3. Second (and last, whoot!) we want to display our new recipes for all the world to see, cook and enjoy. Paste this code anywhere you want to display your favourite recipes (may I recommend sidebar.php):
  4. 	<?php $loop = new WP_Query( array( 'post_type' => 'recipes', 'posts_per_page' => 10 ) ); ?>
    	<?php while ( $loop->have_posts() ) : $loop->the_post(); ?>
    
    	<?php the_title( '<h2 class="entry-title"><a href="' . get_permalink() . '" title="' . the_title_attribute( 'echo=0' ) . '" rel="bookmark">', '</a></h2>' ); ?>
    
    	<div class="entry-content">
    		<?php the_content(); ?>
    	</div>
    	<?php endwhile; ?>
    	 
    

    Hat-tip to Justin Tadlock for this and many more great WordPress tricks.

Simple new way to download WordPress: a shell alias

By accident or not I’m not sure, but WordPress conveniently links to the newest version using the same link: latest.tar.gz. Instead of having to go to WordPress.org to grab the link every time, just make an alias to it and put in your .bash_profile:
  1. Open a Terminal window and type:  edit ~/.bash_profile
  2. Add the following code on two blank lines:
#download latest WordPress
alias wplatest='wget http://wordpress.org/latest.tar.gz'

Then close the file, open a new Terminal window, and browse to the directory you want to install WordPress in. When you get there, just type ‘wplatest’ to download the magic.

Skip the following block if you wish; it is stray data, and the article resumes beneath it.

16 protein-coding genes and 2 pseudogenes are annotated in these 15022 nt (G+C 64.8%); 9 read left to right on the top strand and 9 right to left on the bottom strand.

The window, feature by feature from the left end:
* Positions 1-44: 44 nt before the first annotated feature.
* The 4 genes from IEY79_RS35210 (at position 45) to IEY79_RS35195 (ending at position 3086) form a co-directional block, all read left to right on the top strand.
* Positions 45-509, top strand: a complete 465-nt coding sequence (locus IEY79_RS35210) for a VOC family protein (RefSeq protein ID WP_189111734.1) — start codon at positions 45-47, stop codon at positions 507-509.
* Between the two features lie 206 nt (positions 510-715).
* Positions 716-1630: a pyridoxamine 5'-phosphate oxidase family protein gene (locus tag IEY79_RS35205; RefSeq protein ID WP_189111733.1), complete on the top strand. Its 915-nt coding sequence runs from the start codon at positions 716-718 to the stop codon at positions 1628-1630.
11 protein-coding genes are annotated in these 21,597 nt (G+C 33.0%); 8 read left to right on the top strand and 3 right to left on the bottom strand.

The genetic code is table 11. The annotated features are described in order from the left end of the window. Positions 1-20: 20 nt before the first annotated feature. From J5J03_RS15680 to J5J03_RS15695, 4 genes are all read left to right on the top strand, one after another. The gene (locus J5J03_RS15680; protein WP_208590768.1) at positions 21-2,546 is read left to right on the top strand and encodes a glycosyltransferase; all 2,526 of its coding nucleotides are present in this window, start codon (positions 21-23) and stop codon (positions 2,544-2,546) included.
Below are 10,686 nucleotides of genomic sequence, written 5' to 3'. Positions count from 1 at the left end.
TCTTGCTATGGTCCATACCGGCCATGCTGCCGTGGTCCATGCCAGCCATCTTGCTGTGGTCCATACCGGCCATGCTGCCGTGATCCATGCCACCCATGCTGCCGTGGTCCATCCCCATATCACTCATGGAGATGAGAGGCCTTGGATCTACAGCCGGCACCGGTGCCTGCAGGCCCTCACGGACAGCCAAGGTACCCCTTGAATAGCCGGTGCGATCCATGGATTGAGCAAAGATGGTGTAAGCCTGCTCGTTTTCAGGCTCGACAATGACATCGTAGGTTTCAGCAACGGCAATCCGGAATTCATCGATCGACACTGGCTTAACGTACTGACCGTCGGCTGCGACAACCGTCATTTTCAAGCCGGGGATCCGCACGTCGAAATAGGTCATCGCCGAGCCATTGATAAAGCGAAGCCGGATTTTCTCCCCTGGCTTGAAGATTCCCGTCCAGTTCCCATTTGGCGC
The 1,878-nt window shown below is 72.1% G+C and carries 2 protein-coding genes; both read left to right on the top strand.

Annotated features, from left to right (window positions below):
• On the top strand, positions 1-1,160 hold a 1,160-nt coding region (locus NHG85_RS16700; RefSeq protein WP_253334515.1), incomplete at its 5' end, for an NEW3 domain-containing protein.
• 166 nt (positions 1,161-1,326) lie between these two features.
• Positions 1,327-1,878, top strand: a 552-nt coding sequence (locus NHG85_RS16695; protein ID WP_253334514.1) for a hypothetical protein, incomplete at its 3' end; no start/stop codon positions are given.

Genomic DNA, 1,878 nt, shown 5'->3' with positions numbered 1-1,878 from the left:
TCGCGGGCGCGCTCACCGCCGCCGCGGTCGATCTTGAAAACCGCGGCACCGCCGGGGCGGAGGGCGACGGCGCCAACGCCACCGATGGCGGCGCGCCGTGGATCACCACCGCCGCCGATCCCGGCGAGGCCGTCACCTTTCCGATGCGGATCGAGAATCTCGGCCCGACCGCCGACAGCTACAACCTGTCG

Theme individual Posts in WordPress

In Drupal, theming each node (post) individually was an out-of-the-box feature. Unless I’m missing something, WordPress doesn’t have this functionality yet. Luckly, Justin Tadlock has a perfect solution. You can go through the steps there, but it basically involves including a function in functions.php that checks for a single-post_ID.php file in your theme folder. If you want to completely change the function and form of post #341, just create single-341.php file and theme it as you would a normal single.php file.

For a several examples of why you would want to do this, just visit Jason Santa Maria’s site—it’s brim-full with individually styled posts. Though his website looks to be hand-crafted, it’s easy to do in WordPress now too.

Add a byline to your posts

Every good post needs a good byline (the purple sub-heading above). With WordPress, it’s easy to setup:

1. First things first, you need make a new custom field. This is right at the bottom of the Add New Post page.

2. Next, add a little piece of code to the loop sections of the appropriate files in your theme (single.php, index.php, single.php, page.php, etc). Be sure to place this right before the $the_content() function.

	<?php if ( get_post_meta($post->ID, 'Byline', true) ) : ?>
      <div> <?php echo get_post_meta($post->ID, 'Byline', true) ?></div>
    <?php endif; ?>
	

This tells WordPress to look for a byline before printing out the rest of the content in your post.

3. Last, a little bit of CSS to make things look right and you’re all set.

.byline {
	font-size: 13px;
	font-style: italic;
	color: #CB1C9E;
	margin-bottom: 25px;
	}

This technique will work for any kind of custom content—just replace the word ‘byline’ in the function above, with the name of your custom field.

Add a link to the Dashboard

I’m always switching back and forth between my site and the Dashboard. To make it easier to get back and forth, I’ve got admin links placed all over the place. Just paste this code in your sidebar.php, footer.php, your main page loop or anywhere else you want it to appear.
<?php
	if ( is_user_logged_in() ) {
		echo '<a href="wp-admin">admin</a>';
		} else {
		echo '';
	};
?>

This is basically telling WordPress to show the link to wp-admin, if you’re logged in and to show nothing if you’re not.